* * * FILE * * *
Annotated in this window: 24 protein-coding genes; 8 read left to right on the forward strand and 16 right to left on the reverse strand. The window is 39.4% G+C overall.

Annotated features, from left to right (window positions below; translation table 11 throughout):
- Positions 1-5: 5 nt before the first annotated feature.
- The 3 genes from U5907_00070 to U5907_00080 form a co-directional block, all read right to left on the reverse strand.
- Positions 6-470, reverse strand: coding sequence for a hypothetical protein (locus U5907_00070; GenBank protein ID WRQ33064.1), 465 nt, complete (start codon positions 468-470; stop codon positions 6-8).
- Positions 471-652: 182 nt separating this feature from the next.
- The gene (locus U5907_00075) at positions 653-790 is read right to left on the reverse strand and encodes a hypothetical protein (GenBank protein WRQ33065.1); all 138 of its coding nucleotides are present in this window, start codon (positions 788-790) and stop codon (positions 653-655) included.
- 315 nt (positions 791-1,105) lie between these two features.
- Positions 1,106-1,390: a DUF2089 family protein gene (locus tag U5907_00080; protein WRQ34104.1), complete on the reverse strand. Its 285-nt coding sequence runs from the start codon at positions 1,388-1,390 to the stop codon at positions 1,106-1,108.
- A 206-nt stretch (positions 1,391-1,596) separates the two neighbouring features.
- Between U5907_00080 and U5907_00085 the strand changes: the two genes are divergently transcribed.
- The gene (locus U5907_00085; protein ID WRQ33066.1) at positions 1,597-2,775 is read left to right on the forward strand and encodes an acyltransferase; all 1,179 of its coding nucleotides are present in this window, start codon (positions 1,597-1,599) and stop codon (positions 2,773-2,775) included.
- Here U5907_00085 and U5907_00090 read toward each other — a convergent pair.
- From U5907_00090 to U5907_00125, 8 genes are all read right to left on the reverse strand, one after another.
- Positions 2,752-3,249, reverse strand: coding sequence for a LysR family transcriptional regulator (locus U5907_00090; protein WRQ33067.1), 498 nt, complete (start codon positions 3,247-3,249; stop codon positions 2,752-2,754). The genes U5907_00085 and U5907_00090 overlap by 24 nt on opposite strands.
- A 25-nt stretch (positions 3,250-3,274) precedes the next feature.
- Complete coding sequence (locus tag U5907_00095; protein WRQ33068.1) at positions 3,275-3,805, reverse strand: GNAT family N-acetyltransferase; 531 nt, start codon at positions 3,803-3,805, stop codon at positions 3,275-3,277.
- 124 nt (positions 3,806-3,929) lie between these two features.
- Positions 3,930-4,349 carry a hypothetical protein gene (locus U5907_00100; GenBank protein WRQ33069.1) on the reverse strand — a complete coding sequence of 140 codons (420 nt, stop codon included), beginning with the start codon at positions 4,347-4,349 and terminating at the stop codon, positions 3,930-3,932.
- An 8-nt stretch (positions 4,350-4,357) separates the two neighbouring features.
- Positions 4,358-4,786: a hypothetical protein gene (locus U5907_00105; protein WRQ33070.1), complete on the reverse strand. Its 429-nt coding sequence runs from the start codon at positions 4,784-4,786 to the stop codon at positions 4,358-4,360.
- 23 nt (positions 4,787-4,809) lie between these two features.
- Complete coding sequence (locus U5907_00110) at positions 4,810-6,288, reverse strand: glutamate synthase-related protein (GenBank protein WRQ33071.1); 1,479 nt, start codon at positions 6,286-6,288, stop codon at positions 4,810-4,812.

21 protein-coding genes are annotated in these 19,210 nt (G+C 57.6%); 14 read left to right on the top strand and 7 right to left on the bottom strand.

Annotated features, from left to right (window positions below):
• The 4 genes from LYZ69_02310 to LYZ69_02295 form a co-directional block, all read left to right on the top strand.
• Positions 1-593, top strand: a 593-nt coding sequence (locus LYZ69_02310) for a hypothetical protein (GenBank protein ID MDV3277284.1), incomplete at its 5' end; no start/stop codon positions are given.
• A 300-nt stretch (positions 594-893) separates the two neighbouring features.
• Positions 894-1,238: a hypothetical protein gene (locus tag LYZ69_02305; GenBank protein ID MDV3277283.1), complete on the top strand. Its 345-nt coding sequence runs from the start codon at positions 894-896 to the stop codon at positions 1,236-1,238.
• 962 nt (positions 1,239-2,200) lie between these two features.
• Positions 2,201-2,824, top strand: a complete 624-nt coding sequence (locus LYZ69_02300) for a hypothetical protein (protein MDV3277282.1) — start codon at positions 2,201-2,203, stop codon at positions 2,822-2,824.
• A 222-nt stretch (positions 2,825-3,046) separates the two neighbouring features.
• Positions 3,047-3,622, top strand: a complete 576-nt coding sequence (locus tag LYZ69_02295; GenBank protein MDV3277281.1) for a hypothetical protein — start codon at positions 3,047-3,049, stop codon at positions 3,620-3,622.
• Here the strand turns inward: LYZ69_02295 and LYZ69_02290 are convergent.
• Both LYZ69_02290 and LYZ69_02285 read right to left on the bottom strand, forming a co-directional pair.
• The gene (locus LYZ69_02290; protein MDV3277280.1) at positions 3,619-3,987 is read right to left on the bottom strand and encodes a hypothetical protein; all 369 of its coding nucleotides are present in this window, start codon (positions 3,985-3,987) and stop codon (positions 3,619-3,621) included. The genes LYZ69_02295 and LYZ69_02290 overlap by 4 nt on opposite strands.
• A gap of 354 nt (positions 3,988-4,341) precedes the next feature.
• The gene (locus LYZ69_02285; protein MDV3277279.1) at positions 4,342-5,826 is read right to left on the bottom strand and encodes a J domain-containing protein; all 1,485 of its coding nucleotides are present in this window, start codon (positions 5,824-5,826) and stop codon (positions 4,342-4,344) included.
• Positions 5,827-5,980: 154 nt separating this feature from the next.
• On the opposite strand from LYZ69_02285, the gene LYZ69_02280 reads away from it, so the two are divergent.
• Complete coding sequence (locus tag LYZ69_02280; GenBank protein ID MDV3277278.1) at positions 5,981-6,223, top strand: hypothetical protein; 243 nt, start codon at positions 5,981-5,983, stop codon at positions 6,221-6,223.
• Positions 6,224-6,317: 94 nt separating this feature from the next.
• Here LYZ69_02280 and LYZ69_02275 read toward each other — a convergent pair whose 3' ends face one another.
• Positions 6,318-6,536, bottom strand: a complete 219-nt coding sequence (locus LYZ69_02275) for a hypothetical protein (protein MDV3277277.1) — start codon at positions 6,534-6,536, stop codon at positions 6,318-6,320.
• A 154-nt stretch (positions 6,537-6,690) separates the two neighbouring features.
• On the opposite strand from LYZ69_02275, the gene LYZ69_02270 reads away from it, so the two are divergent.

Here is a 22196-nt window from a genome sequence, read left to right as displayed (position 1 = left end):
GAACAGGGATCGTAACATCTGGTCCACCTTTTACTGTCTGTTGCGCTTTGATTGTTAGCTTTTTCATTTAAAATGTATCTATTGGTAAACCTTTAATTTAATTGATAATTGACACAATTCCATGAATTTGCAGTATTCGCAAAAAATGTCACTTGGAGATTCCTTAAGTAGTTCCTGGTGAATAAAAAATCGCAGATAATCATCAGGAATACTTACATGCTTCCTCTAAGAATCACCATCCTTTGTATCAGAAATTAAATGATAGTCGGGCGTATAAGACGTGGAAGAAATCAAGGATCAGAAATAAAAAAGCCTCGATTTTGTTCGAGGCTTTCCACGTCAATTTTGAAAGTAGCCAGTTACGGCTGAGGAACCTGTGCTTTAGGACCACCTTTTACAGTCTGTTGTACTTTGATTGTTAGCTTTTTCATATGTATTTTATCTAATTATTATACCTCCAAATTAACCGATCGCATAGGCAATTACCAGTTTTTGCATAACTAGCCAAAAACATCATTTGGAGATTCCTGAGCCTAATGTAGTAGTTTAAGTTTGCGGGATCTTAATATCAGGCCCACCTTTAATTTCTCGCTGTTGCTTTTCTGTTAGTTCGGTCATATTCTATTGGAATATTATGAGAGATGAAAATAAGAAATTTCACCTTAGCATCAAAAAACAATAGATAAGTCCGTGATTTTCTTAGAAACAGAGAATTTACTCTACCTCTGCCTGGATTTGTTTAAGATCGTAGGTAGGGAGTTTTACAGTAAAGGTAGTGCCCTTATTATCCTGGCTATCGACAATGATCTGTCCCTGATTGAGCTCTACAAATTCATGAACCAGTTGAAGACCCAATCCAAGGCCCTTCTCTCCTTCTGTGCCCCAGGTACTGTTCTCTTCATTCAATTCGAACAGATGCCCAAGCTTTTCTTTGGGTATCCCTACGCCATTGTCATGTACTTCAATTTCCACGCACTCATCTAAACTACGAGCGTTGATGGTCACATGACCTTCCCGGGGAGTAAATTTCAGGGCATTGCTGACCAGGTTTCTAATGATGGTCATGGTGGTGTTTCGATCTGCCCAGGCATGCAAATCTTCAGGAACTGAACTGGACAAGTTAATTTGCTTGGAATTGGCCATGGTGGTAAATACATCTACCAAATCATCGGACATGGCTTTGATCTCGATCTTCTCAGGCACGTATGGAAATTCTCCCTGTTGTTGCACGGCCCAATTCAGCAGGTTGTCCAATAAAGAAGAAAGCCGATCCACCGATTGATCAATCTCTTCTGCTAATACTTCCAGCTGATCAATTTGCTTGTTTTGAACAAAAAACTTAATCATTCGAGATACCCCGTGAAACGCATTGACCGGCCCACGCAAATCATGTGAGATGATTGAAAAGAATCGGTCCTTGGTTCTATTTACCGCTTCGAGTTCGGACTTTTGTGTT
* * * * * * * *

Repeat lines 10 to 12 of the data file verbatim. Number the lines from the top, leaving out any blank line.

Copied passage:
- A 206-nt stretch (positions 1,391-1,596) separates the two neighbouring features.
- Between U5907_00080 and U5907_00085 the strand changes: the two genes are divergently transcribed.
- The gene (locus U5907_00085; protein ID WRQ33066.1) at positions 1,597-2,775 is read left to right on the forward strand and encodes an acyltransferase; all 1,179 of its coding nucleotides are present in this window, start codon (positions 1,597-1,599) and stop codon (positions 2,773-2,775) included.